A flume investigation of the influence of flood recession rate and vegetation patches on channel bar morphology
Investigations of the influence of flow stage on channel morphology often focus on the impacts of peak or minimum discharges. Similarly, restoration efforts on heavily regulated rivers and predictions about the response of unregulated channels to climate change often focus on the effects of peak flows (e.g. scour depth, grain sizes mobilized) and minimum flows (e.g. habitat availability). Rarely considered are the impacts of the rate of change in flow stage on the rising and falling limbs of flood events. We investigated the influence of discharge recession rate during hydrograph falling limbs and the coupled influences of recession rate and vegetation patches on the morphology of a forced channel bar in the sand-bed Saint Anthony Falls Outdoor Stream Lab. We ran three hydrograph falling limbs with different recession rates (10%, 30%, 70%), but held the minimum discharge, total water volume, and estimated sediment transport capacity within 10% between runs. The 10% recession run started from a peak flow of 150 L/s, while the 30% and 70% recession runs started from 284 L/s. We held the ratio between sediment supply and estimated transport capacity constant through runs by setting the sediment feed rate equal to the estimated transport capacity. Similar starting conditions for all experiments were established by running the channel at constant discharge and sediment feed rate to equilibrium, which was satisfied when cross-sections stabilized and down-stream bar growth ceased. The 10% and 30% runs were repeated with vegetation (Juncus and Carex) installed in a dense patch on the equilibrium bar. Measured changes in bar topography showed that higher peak flows increased the maximum elevation of deposition at the upstream end of the bar. Repeat bed scans during runs suggested that peak flows deposited sediment at the bar head and receding flows redistributed this sediment across the bar, with less redistribution for faster recession rates. Greater redistribution may have produced a lower bar head elevation for the 30% recession compared to the 70% recession. On the final bar topography we objectively identified the boundary between bar top and bar side by locating each cross-sectional point where the width:depth ratio increased rapidly over a small increase in elevation. With the bar top and side differentiated we then quantified mean bar top widths and side slope angles for each run. Results suggest that bar width decreases with faster recession rates, with average bar-top widths of approximately 980, 660, and 540 mm for the 10, 30, and 70% recession rates, respectively. The average bar side slope also decreased as recession rate increased, with slopes of approximately 0.28, 0.24, and 0.22 (m/m) for the 10, 30, and 70% recession rate runs, respectively. The addition of vegetation on the bar promoted deposition within the vegetation patch, increasing bar height, but also produced scour along the patch edge compared to equivalent runs without vegetation. These study findings provide needed insight for designing flow releases on managed rivers and suggest that larger peaks will increase bar height, gradual recession rates redistribute sediment more effectively than faster recession rates, and vegetation will stabilize sediment within patches but scour the bar adjacent to vegetation patches.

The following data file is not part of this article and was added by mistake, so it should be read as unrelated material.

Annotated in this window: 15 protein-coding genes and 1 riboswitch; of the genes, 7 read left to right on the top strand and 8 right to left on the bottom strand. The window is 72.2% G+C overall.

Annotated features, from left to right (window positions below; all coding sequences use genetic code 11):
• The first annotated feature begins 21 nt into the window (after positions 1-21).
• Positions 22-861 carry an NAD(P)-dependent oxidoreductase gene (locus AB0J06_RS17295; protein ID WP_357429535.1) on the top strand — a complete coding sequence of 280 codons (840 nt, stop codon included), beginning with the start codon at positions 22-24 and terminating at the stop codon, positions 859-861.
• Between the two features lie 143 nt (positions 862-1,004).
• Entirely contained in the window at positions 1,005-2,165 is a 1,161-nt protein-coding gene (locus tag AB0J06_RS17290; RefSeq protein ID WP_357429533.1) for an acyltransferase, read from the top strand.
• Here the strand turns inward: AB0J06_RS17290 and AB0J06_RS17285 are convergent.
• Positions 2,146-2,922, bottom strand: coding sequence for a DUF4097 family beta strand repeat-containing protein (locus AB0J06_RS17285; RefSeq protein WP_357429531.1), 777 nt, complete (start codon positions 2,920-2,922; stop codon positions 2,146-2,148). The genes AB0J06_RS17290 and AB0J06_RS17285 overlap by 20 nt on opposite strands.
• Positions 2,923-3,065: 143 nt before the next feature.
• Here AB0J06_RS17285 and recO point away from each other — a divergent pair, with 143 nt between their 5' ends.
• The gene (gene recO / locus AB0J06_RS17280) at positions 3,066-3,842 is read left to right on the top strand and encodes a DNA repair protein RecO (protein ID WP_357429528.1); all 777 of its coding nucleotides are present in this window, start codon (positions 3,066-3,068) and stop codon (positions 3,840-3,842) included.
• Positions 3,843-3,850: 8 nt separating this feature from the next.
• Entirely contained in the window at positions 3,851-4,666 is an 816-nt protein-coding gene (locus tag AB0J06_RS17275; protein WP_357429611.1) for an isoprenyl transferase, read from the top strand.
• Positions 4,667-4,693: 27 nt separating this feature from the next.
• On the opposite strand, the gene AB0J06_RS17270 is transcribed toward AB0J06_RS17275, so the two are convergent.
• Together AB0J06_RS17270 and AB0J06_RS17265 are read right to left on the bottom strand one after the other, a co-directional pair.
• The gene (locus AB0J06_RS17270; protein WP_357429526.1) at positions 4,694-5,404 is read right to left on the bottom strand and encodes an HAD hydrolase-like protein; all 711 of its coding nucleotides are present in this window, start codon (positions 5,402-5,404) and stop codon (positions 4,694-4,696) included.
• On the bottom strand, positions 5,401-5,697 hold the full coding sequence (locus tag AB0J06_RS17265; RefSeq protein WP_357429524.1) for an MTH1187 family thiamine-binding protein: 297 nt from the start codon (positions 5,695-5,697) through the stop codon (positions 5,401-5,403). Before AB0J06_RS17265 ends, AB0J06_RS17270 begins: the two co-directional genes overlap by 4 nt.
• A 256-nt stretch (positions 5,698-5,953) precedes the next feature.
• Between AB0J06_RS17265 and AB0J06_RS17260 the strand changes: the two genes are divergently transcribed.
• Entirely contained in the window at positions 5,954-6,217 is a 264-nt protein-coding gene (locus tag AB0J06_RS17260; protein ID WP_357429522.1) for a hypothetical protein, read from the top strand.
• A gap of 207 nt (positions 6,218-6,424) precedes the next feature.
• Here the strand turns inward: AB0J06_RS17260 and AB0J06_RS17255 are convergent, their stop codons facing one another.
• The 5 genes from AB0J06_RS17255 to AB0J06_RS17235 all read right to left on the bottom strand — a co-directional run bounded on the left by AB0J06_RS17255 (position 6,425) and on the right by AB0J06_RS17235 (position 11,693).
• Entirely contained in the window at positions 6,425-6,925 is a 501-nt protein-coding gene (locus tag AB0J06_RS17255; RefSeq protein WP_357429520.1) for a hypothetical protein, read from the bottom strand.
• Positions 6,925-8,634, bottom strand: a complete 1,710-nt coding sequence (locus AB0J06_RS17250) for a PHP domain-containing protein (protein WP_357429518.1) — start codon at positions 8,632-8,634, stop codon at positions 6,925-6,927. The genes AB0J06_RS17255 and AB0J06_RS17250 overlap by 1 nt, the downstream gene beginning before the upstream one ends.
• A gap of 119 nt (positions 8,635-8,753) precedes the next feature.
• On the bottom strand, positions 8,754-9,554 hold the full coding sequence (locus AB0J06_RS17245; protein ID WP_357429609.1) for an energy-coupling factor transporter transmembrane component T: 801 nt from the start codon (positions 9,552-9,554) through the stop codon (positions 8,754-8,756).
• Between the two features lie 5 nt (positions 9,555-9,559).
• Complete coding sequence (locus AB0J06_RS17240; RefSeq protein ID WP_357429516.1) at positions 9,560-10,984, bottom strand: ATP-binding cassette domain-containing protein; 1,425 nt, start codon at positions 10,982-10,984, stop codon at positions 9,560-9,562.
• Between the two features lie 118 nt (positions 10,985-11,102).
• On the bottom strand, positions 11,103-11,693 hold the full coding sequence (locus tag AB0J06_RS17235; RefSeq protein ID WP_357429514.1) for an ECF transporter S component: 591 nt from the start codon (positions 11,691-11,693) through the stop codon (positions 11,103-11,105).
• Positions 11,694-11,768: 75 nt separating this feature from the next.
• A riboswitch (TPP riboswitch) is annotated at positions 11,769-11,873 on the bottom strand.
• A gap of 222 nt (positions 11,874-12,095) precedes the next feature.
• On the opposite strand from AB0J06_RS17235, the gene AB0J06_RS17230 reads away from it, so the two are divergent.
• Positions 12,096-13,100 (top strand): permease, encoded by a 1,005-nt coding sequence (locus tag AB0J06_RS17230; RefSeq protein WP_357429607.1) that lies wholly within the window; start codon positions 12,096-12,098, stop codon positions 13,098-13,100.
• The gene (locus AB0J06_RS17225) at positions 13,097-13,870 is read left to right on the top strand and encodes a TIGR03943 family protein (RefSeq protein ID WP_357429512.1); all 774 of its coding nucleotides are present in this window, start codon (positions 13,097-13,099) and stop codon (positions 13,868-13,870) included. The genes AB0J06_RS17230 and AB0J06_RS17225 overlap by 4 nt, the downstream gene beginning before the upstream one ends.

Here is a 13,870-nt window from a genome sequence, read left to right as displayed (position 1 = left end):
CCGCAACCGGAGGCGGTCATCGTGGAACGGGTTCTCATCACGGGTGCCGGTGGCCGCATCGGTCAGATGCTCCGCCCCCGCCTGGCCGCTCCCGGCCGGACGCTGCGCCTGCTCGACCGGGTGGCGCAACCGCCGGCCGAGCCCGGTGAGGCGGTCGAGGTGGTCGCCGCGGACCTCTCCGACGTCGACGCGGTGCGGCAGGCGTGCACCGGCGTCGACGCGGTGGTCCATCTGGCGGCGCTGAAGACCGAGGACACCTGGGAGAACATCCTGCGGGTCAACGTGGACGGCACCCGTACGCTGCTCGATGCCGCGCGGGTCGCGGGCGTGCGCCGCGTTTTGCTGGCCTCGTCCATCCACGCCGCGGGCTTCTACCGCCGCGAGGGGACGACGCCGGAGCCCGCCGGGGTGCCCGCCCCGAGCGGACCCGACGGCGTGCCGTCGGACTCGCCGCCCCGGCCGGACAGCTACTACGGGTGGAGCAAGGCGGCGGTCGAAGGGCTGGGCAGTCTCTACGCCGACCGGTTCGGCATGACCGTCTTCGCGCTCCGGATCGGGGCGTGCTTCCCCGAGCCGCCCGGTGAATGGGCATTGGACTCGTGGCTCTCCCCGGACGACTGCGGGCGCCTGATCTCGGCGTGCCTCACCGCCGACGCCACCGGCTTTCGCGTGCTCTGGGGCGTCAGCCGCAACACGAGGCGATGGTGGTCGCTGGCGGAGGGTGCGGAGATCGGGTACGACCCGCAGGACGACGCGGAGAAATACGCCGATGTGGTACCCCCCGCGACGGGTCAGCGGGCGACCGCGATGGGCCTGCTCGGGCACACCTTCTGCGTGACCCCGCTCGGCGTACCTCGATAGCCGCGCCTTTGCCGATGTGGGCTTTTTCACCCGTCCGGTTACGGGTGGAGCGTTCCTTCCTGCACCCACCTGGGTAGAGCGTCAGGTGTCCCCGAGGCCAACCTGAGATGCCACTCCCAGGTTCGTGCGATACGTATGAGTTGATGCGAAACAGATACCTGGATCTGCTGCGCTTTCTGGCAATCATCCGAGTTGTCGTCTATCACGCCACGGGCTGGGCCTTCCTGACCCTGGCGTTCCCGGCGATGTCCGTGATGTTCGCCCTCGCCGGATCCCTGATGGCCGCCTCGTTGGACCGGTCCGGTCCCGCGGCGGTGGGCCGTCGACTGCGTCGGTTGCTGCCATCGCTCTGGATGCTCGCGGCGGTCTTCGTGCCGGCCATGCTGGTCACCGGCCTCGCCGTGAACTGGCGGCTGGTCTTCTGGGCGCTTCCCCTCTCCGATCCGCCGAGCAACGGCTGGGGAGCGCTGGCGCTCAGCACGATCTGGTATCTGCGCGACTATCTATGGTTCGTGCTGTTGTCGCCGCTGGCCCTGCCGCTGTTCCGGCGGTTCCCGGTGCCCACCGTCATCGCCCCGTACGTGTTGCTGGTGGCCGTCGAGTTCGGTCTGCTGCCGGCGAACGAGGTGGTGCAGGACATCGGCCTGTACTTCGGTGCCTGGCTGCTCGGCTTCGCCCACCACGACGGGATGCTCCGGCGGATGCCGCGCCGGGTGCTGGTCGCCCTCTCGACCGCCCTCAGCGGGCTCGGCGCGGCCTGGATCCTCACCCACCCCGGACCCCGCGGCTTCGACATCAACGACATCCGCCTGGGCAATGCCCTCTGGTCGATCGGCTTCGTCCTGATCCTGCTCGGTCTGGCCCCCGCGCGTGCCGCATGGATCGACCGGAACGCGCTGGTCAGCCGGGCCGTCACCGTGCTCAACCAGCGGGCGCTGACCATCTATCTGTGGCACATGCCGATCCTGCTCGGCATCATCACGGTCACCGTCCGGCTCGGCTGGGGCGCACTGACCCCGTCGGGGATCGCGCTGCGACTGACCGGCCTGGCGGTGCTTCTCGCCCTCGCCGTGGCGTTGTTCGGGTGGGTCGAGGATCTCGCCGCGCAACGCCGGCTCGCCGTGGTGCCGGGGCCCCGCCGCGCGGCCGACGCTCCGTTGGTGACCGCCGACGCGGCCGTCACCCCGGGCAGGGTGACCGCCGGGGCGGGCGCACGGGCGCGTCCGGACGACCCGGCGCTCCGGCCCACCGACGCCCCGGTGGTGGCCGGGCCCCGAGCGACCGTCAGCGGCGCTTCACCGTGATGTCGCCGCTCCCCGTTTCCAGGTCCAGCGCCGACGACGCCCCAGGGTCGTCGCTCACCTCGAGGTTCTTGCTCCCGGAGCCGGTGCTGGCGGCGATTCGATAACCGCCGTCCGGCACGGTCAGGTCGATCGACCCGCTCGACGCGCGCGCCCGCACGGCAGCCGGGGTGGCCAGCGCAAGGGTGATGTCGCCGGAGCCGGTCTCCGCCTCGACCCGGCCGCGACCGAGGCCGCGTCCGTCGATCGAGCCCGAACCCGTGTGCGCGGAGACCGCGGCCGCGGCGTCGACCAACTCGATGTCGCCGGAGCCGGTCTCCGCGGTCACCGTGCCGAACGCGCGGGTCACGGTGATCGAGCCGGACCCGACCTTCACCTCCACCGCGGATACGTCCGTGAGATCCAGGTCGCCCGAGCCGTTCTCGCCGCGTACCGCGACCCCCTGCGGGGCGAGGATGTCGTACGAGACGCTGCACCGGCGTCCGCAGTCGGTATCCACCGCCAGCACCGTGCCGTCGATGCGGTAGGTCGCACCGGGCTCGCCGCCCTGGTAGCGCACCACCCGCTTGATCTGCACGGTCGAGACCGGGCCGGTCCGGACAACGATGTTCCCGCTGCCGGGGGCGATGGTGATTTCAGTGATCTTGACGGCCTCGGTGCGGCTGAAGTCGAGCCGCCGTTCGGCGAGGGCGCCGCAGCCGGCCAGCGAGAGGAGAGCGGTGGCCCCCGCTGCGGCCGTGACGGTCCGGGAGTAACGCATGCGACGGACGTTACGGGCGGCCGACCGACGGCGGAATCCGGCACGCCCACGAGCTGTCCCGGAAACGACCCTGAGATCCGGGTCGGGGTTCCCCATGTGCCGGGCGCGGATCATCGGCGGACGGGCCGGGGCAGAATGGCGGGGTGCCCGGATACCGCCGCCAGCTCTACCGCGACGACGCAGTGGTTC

AGU Fall Meeting Abstracts
- Pub Date:
- December 2012
- 1825 HYDROLOGY / Geomorphology: fluvial;
- 1856 HYDROLOGY / River channels